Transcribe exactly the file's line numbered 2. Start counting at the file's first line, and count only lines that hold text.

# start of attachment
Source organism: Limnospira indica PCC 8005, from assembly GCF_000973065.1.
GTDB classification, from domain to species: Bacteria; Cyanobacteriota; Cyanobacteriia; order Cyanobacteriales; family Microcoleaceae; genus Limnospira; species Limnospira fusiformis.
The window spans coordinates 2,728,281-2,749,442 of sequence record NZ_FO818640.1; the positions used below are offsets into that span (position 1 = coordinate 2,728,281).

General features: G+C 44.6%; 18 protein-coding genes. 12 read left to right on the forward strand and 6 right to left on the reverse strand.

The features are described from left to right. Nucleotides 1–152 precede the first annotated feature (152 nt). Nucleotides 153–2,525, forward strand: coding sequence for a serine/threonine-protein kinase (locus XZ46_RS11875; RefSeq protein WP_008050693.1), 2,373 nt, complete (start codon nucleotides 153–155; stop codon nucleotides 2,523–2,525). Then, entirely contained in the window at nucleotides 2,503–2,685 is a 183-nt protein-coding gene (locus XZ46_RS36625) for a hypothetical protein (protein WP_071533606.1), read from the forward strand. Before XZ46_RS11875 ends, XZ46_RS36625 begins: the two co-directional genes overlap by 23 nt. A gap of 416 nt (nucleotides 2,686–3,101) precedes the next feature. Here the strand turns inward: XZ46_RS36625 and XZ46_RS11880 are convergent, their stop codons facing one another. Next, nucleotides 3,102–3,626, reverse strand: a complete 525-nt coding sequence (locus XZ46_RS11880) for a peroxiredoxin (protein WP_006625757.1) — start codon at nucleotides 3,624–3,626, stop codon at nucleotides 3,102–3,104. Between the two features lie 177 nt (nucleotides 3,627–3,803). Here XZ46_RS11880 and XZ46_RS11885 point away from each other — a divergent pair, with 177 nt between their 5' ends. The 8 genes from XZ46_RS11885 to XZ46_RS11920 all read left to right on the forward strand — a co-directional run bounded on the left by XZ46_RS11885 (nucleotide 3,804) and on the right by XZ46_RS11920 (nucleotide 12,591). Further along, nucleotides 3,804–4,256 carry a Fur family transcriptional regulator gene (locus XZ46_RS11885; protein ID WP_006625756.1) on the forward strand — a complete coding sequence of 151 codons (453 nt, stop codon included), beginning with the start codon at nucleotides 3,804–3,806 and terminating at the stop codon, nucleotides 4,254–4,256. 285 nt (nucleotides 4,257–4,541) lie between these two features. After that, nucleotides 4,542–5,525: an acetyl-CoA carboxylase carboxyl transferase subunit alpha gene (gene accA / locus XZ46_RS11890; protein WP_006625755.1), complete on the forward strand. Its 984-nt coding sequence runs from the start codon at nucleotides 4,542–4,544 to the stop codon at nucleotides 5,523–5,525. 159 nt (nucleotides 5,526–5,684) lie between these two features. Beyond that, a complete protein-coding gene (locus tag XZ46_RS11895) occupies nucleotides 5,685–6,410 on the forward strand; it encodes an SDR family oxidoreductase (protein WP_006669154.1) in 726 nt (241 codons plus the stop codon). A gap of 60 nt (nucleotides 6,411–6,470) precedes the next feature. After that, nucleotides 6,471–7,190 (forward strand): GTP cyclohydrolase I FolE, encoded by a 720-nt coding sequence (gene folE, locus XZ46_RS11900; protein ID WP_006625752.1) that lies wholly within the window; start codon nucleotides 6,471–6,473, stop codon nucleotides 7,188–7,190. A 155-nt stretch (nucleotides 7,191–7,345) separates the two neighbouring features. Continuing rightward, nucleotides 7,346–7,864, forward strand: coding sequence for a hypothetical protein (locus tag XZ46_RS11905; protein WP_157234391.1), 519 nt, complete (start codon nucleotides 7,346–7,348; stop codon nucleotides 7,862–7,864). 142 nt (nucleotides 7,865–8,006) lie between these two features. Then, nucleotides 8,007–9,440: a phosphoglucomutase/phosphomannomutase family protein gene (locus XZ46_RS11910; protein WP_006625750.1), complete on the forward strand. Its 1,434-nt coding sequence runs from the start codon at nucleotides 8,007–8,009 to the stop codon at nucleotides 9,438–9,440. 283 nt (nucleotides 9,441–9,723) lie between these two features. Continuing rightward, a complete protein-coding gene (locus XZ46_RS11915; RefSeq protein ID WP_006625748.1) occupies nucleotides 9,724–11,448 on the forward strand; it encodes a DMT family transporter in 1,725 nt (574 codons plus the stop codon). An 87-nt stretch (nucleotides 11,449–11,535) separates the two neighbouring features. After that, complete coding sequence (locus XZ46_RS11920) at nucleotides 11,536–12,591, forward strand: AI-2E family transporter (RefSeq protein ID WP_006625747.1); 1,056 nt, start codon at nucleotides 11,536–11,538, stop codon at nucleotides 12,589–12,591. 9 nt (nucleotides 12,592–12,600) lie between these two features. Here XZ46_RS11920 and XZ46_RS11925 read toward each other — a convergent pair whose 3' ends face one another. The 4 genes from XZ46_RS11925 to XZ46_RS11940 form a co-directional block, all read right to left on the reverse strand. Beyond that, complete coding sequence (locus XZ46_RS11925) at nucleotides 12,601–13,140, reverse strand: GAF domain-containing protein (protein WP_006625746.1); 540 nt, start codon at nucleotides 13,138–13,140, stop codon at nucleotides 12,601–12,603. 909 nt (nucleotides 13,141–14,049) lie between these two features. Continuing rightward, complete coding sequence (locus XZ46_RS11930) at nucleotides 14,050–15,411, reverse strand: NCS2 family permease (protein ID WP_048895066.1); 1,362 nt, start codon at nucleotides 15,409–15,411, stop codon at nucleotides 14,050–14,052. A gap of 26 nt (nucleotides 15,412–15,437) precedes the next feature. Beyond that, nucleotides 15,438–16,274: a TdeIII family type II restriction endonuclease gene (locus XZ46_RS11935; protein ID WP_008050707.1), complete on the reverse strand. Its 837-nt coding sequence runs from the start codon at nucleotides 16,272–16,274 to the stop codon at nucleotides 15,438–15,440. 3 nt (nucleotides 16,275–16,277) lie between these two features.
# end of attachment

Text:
GTDB classification, from domain to species: Bacteria; Cyanobacteriota; Cyanobacteriia; order Cyanobacteriales; family Microcoleaceae; genus Limnospira; species Limnospira fusiformis.